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COA tosses in absentia conviction of Army private

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A 20-year-old U.S. Army private had his conviction for underage drinking overturned because Hendricks Superior Court denied his motion for a continuance and held the trial while he was deployed in Afghanistan.

William Calvert was charged with illegal consumption of alcohol by a minor, a Class C misdemeanor, after the Hendricks County Sheriff’s Department found him and his friends drinking at a Plainfield residence.

The trial date was rescheduled several times both by the court acting on its own and by the defense attorney. One day before the hearing was set to begin, Calvert’s lawyer again notified the court that the defendant was serving overseas and filed another motion for a continuance.

The prosecution objected, noting the several previous continuances were creating an undue hardship for the state’s witness. The trial court denied the defense motion and proceeded to try Calvert in absentia. Subsequently, Calvert was found guilty and sentenced to 60 days and 58 days suspended.

Calvert appealed, arguing the trial court erred when it tried him in absentia.

The Indiana Court of Appeals agreed and reversed the conviction in William T. Calvert v. State of Indiana, 32A01-1312-CR-535.
 
“Here, Calvert’s deployment to Afghanistan justified a continuance of his trial,” Judge Edward Najam wrote for the court. “The State of Indiana cannot compel a defendant’s presence for a judicial proceeding while, at the same time, the United States compels his absence for active duty in military service overseas.”

The Court of Appeals was not persuaded by the state’s argument against the continuance because of the inconvenience the delay would cause for its witness. The COA noted any hardship was outweighed by the prejudice suffered by Calvert when he was denied the opportunity to be present at his trial.

 

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  • Diversify!
    Send Indiana another thousand Central America illegals ... we already have the legal system to which they are well accustomed. A banana republic without home grown bananas.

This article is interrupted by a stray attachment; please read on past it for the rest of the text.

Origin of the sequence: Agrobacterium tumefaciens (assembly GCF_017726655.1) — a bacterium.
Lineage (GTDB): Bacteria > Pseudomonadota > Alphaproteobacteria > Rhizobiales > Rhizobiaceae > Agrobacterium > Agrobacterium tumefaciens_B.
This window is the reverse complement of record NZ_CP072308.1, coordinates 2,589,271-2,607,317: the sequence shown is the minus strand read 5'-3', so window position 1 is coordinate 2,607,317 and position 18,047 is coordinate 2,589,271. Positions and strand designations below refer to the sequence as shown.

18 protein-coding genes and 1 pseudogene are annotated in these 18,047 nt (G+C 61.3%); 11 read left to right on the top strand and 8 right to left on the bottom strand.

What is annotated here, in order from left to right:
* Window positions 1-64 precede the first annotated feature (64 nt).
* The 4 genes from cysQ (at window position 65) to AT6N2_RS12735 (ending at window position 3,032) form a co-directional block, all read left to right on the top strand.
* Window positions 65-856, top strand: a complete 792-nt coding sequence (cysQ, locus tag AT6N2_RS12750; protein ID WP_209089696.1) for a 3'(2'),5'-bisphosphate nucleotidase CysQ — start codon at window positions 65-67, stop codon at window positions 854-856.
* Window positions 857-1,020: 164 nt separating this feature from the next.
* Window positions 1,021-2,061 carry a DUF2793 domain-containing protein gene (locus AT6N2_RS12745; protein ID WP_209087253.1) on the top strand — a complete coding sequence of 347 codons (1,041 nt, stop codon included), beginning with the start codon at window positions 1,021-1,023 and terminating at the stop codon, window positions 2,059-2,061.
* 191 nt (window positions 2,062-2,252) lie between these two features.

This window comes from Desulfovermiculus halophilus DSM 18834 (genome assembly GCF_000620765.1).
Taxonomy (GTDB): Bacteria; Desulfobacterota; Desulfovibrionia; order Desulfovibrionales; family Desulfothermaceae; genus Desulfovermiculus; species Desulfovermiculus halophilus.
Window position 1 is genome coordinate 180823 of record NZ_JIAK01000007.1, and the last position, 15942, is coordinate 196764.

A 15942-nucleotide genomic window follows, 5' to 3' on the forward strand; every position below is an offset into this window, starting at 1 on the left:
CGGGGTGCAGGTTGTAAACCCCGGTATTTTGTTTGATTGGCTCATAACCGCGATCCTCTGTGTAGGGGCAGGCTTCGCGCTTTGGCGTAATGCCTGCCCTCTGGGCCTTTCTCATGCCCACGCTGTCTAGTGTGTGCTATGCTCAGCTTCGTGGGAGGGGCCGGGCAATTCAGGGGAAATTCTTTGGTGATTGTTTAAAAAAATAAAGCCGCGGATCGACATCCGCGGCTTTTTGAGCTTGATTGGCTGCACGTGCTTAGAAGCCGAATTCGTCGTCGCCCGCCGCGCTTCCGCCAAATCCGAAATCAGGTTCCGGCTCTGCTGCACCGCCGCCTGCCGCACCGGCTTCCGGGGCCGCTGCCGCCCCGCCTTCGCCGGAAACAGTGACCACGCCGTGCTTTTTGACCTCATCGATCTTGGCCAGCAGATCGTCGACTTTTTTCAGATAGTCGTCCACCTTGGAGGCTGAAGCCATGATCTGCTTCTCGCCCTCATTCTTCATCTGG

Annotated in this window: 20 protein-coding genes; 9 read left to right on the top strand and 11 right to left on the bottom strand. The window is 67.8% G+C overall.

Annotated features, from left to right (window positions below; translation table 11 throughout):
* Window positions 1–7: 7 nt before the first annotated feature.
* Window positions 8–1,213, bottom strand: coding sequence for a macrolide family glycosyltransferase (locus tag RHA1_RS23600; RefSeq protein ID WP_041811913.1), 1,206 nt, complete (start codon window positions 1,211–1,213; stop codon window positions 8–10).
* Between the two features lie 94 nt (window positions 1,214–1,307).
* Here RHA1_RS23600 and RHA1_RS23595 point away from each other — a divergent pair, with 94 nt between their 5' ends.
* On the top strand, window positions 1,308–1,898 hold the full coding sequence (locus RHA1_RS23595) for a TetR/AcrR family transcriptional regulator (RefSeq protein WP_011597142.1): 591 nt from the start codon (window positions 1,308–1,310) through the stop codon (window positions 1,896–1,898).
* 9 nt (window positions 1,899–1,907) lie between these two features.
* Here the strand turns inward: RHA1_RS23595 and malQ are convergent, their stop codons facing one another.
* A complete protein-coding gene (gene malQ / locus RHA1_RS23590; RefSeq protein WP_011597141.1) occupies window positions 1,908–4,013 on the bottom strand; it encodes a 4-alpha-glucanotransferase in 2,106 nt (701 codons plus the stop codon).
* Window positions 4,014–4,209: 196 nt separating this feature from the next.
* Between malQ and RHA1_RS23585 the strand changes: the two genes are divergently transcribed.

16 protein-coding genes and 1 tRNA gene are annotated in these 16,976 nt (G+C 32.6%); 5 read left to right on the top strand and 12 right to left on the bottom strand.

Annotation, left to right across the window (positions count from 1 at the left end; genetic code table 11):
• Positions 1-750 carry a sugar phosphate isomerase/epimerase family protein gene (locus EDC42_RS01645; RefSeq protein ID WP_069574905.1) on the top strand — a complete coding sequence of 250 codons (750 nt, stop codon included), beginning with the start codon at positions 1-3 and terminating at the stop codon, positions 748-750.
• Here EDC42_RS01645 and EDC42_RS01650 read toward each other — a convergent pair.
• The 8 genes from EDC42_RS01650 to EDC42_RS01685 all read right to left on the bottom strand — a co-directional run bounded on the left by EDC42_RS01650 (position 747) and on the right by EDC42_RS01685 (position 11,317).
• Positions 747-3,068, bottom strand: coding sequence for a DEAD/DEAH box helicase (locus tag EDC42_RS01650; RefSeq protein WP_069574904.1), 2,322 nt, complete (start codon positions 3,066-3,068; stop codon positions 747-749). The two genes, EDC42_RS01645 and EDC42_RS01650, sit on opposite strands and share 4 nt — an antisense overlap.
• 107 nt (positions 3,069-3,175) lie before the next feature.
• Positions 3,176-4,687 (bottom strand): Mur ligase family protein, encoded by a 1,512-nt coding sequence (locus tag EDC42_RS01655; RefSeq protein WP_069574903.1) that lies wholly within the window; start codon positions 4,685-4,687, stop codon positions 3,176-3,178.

• Deputy Prosecutor James Bryan Should Be Reported to the Disciplinary Commission
    This is quite heinous, from the COA opinion: ". . . the prosecuting attorney misrepresented to the trial court the timing of Calvert’s enlistment in the Army and his motion to continue the June trial, both of which facts were readily ascertainable." It appears Bryan actually told the court that the kid joined the Army after he was arrested , suggesting he did so to avoid prosecution. In fact, the private was an active duty soldier on leave at the time of his arrest. What a scumbag prosecutor.
  • Agreed
    To clarify, I agree with John Smith's comment: "The case should have been spiked. Give the kid a break. He can serve and maybe die for Uncle Sam and can't have a drink? Wow. And they won't even let him defend himself. What a gross lack of prosecutorial oversight and judgment. WOW"
  • Agreed
    Wholeheartedly agree with this comment.
  • Legal preferences
    Welcome to Hendricks County where local and state statutes (especially Indiana Class C misdemeanors) are given a higher consideration than Federal statues and active duty military call-ups.
  • prosecutorial foolishness
    The case should have been spiked. Give the kid a break. He can serve and maybe die for Uncle Sam and can't have a drink? Wow. And they won't even let him defend himself. What a gross lack of prosecutorial oversight and judgment. WOW

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    1. I just wanted to point out that Congressman Jim Sensenbrenner, Senator Feinstein, former Senate majority leader Bill Frist, and former attorney general John Ashcroft are responsible for this rubbish. We need to keep a eye on these corrupt, arrogant, and incompetent fools.

    2. Well I guess our politicians have decided to give these idiot federal prosecutors unlimited power. Now if I guy bounces a fifty-dollar check, the U.S. attorney can intentionally wait for twenty-five years or so and have the check swabbed for DNA and file charges. These power hungry federal prosecutors now have unlimited power to mess with people. we can thank Wisconsin's Jim Sensenbrenner and Diane Feinstein, John Achcroft and Bill Frist for this one. Way to go, idiots.

    3. I wonder if the USSR had electronic voting machines that changed the ballot after it was cast? Oh well, at least we have a free media serving as vicious watchdog and exposing all of the rot in the system! (Insert rimshot)

    4. Jose, you are assuming those in power do not wish to be totalitarian. My experience has convinced me otherwise. Constitutionalists are nearly as rare as hens teeth among the powerbrokers "managing" us for The Glorious State. Oh, and your point is dead on, el correcta mundo. Keep the Founders’ (1791 & 1851) vision alive, my friend, even if most all others, and especially the ruling junta, chase only power and money (i.e. mammon)

    5. Hypocrisy in high places, absolute immunity handed out like Halloween treats (it is the stuff of which tyranny is made) and the belief that government agents are above the constitutions and cannot be held responsible for mere citizen is killing, perhaps has killed, The Republic. And yet those same power drunk statists just reel on down the hallway toward bureaucratic fascism.

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